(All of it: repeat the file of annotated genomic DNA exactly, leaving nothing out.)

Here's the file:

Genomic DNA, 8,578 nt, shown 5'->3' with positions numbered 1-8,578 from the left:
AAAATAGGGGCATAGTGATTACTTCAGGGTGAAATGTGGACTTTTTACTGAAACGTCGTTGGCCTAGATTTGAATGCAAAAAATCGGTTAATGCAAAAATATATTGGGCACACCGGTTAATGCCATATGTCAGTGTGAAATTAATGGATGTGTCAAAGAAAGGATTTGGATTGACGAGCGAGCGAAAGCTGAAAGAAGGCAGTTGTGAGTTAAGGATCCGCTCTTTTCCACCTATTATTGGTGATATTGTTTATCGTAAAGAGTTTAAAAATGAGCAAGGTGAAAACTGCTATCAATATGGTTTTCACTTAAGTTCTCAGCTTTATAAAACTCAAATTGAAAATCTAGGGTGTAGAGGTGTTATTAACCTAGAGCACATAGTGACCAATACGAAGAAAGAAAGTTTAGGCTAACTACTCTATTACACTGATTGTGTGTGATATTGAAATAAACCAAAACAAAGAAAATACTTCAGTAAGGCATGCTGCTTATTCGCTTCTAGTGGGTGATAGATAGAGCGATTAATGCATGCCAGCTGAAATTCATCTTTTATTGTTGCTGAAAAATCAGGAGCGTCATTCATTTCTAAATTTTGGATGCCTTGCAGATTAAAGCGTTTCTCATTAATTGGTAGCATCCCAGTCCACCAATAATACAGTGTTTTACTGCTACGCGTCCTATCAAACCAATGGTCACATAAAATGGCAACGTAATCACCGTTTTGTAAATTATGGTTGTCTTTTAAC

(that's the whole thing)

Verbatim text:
Genomic DNA, 8,578 nt, shown 5'->3' with positions numbered 1-8,578 from the left:
AAAATAGGGGCATAGTGATTACTTCAGGGTGAAATGTGGACTTTTTACTGAAACGTCGTTGGCCTAGATTTGAATGCAAAAAATCGGTTAATGCAAAAATATATTGGGCACACCGGTTAATGCCATATGTCAGTGTGAAATTAATGGATGTGTCAAAGAAAGGATTTGGATTGACGAGCGAGCGAAAGCTGAAAGAAGGCAGTTGTGAGTTAAGGATCCGCTCTTTTCCACCTATTATTGGTGATATTGTTTATCGTAAAGAGTTTAAAAATGAGCAAGGTGAAAACTGCTATCAATATGGTTTTCACTTAAGTTCTCAGCTTTATAAAACTCAAATTGAAAATCTAGGGTGTAGAGGTGTTATTAACCTAGAGCACATAGTGACCAATACGAAGAAAGAAAGTTTAGGCTAACTACTCTATTACACTGATTGTGTGTGATATTGAAATAAACCAAAACAAAGAAAATACTTCAGTAAGGCATGCTGCTTATTCGCTTCTAGTGGGTGATAGATAGAGCGATTAATGCATGCCAGCTGAAATTCATCTTTTATTGTTGCTGAAAAATCAGGAGCGTCATTCATTTCTAAATTTTGGATGCCTTGCAGATTAAAGCGTTTCTCATTAATTGGTAGCATCCCAGTCCACCAATAATACAGTGTTTTACTGCTACGCGTCCTATCAAACCAATGGTCACATAAAATGGCAACGTAATCACCGTTTTGTAAATTATGGTTGTCTTTTAAC